Gulf nations demand release of abducted Qataris in Iraq

GCC says Iraq should take "decisive" steps as Iraq denies mass kidnapping had anything to do with its government.

    The Qatari hunting camp was raided by unidentified armed men near the Saudi border [File: Fadi Al-Assaad/Reuters]
    The Qatari hunting camp was raided by unidentified armed men near the Saudi border [File: Fadi Al-Assaad/Reuters]

    The Gulf Corporation Council has called on the Iraqi government to "take decisive and immediate measures" to secure the release of Qatari citizens abducted earlier this month in the country's south.

    In a statement released on Tuesday, the six-nation group - of which Qatar is a member - said the kidnapping of Qatari nationals reportedly on a hunting trip was an "unacceptable act that hurts the bonds of fraternal relations between the Arab brothers", Qatar's state media reported.

    READ MORE: Qatar seeks release of citizens abducted in Iraq

    Iraq's foreign minister denied on Tuesday that his government had anything to do with the abductions.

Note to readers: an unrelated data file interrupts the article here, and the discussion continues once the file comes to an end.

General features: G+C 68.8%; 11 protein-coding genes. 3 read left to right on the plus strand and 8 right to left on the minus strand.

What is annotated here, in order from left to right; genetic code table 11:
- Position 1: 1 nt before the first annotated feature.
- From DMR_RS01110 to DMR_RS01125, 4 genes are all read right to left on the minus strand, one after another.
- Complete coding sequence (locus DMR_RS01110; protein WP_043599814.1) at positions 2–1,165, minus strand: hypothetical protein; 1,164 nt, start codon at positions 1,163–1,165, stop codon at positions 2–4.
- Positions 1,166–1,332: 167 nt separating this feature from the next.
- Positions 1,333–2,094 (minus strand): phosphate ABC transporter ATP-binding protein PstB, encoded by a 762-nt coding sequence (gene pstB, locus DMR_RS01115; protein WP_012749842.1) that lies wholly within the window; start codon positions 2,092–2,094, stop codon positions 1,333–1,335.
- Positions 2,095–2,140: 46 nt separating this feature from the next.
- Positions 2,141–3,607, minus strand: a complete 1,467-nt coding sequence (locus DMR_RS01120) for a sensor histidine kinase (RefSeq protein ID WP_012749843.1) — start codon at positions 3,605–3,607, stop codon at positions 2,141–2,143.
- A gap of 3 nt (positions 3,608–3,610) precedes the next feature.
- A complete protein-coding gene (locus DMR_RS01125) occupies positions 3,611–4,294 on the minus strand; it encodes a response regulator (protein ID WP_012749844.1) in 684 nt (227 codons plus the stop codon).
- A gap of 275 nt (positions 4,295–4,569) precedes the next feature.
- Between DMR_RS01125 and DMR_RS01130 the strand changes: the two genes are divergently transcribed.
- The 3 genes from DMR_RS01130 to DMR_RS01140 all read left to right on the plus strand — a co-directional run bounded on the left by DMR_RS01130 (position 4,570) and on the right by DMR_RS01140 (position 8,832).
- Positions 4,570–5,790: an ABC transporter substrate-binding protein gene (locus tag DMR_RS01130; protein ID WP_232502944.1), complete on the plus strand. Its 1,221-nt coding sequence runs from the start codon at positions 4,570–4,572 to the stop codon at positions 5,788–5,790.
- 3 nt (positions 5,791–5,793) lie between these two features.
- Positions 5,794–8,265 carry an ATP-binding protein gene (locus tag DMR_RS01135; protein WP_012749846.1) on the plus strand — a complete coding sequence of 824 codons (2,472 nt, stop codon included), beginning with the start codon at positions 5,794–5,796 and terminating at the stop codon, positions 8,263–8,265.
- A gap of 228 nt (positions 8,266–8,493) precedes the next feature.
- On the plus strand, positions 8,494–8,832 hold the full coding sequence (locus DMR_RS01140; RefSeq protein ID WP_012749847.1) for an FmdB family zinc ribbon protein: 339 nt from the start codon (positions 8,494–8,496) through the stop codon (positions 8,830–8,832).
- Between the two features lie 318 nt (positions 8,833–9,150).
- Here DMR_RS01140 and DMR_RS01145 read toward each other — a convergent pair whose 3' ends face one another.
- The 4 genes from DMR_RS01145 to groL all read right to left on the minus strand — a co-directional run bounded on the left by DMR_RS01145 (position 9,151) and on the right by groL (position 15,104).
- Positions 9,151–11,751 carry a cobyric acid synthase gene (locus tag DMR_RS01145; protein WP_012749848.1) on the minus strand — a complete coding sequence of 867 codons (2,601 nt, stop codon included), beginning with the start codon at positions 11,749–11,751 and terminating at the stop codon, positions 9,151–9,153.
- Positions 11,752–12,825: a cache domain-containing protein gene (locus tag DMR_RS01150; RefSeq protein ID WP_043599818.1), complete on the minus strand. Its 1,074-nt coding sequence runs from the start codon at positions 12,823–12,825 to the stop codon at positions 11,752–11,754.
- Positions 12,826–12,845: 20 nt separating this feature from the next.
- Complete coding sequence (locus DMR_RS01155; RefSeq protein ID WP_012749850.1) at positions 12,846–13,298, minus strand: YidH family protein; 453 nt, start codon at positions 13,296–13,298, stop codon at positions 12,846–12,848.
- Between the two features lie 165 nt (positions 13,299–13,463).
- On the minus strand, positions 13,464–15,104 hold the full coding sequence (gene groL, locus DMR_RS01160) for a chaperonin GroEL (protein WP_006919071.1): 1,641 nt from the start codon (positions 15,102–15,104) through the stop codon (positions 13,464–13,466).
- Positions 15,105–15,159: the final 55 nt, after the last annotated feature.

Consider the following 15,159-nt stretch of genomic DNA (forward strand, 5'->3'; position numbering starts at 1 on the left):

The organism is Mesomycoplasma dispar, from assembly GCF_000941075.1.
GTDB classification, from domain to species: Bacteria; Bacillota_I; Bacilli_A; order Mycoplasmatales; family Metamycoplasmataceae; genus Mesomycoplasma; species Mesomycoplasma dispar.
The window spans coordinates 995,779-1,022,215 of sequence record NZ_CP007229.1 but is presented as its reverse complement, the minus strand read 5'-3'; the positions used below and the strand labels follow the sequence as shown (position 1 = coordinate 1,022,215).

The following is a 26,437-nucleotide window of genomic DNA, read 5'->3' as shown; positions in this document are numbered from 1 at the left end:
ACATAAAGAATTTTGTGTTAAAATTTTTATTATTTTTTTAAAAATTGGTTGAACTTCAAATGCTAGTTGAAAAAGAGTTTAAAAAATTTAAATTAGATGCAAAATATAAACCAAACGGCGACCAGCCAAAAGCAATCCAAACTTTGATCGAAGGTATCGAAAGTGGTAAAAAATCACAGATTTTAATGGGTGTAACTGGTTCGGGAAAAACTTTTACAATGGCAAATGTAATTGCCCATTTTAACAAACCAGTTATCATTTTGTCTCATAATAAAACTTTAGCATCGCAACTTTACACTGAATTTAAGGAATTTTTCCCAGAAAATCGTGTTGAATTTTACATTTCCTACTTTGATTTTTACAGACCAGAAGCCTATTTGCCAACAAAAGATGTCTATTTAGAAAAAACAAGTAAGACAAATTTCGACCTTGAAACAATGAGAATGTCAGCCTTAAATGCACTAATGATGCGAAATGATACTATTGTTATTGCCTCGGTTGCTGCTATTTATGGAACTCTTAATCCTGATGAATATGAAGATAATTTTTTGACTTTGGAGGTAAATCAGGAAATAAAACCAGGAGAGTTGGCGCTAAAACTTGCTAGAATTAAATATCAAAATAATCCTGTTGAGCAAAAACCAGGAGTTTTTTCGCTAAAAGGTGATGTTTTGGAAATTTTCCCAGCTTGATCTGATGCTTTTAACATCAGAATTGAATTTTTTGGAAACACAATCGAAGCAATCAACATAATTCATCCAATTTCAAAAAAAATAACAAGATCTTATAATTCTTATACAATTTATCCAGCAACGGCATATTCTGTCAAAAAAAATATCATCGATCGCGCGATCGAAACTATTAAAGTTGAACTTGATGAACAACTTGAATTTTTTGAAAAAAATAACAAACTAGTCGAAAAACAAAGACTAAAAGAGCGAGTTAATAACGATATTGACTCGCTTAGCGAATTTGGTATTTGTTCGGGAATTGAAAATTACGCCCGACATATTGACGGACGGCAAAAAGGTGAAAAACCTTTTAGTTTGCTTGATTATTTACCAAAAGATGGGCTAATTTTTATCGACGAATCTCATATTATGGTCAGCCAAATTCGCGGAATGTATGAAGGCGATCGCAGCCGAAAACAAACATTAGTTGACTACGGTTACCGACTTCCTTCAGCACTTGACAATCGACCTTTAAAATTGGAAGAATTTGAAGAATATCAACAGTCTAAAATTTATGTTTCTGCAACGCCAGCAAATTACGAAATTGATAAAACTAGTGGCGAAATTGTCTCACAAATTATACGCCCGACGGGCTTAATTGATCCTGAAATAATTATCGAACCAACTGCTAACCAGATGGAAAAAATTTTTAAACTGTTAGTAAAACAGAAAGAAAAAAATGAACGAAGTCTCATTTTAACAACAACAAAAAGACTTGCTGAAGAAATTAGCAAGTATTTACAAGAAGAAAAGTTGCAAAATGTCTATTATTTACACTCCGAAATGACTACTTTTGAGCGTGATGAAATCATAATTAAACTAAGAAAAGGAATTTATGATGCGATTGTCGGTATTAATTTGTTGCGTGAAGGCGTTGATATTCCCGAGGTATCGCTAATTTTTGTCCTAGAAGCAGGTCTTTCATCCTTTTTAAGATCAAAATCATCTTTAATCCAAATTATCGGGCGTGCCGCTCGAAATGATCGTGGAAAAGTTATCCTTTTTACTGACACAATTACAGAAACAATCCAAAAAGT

"I deny categorically that this issue has any relation to the Iraqi government," Foreign Minister Ibrahim al-Jaafari told reporters in Kuwait.

    Earlier this month, a group of unidentified armed men abducted at least 26 Qataris from their desert hunting camp near the Saudi border. Nine people at the camp reportedly managed to escape and cross into Kuwait.

    Qatar has repeatedly said its nationals had crossed into Iraqi territory with an official permit from the Iraqi interior ministry.

    There has been no immediate claim of responsibility for the abductions, which took place in a desolate expanse where a number of armed militia operate.

    "Not everything that exists on the ground [in Iraq] is there with the approval of the government... There are security flaws that we must acknowledge and our enemies exploited the security shortcomings," Jaafari said.

    The kidnapping comes more than three months after armed men seized 18 Turkish nationals in Baghdad.

    The Turkish workers were later freed unharmed, two of them in the southern province of Basra and the other 16 on the road to Karbala, also south of Baghdad.

    SOURCE: Al Jazeera and agencies


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